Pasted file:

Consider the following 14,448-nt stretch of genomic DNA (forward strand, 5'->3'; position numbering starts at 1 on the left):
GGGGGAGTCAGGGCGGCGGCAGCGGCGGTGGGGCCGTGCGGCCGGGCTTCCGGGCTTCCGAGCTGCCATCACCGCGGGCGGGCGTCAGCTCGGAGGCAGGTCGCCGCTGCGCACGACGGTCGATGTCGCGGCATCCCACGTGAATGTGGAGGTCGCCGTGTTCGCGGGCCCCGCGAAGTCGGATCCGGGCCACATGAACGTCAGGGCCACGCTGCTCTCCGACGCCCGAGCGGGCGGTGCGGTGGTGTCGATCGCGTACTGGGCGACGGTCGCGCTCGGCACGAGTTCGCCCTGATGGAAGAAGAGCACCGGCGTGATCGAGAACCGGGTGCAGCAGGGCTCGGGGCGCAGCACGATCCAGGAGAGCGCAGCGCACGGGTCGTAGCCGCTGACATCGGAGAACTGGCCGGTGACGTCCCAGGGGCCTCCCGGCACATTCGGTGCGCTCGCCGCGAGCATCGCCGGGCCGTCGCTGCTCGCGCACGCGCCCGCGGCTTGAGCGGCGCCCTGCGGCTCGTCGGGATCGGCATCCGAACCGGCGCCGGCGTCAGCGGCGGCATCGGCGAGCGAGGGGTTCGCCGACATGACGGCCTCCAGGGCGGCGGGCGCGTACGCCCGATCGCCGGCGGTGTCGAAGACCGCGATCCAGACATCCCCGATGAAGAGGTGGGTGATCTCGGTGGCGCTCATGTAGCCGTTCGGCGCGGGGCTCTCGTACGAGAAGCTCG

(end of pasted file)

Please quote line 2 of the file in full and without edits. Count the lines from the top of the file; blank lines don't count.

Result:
GGGGGAGTCAGGGCGGCGGCAGCGGCGGTGGGGCCGTGCGGCCGGGCTTCCGGGCTTCCGAGCTGCCATCACCGCGGGCGGGCGTCAGCTCGGAGGCAGGTCGCCGCTGCGCACGACGGTCGATGTCGCGGCATCCCACGTGAATGTGGAGGTCGCCGTGTTCGCGGGCCCCGCGAAGTCGGATCCGGGCCACATGAACGTCAGGGCCACGCTGCTCTCCGACGCCCGAGCGGGCGGTGCGGTGGTGTCGATCGCGTACTGGGCGACGGTCGCGCTCGGCACGAGTTCGCCCTGATGGAAGAAGAGCACCGGCGTGATCGAGAACCGGGTGCAGCAGGGCTCGGGGCGCAGCACGATCCAGGAGAGCGCAGCGCACGGGTCGTAGCCGCTGACATCGGAGAACTGGCCGGTGACGTCCCAGGGGCCTCCCGGCACATTCGGTGCGCTCGCCGCGAGCATCGCCGGGCCGTCGCTGCTCGCGCACGCGCCCGCGGCTTGAGCGGCGCCCTGCGGCTCGTCGGGATCGGCATCCGAACCGGCGCCGGCGTCAGCGGCGGCATCGGCGAGCGAGGGGTTCGCCGACATGACGGCCTCCAGGGCGGCGGGCGCGTACGCCCGATCGCCGGCGGTGTCGAAGACCGCGATCCAGACATCCCCGATGAAGAGGTGGGTGATCTCGGTGGCGCTCATGTAGCCGTTCGGCGCGGGGCTCTCGTACGAGAAGCTCG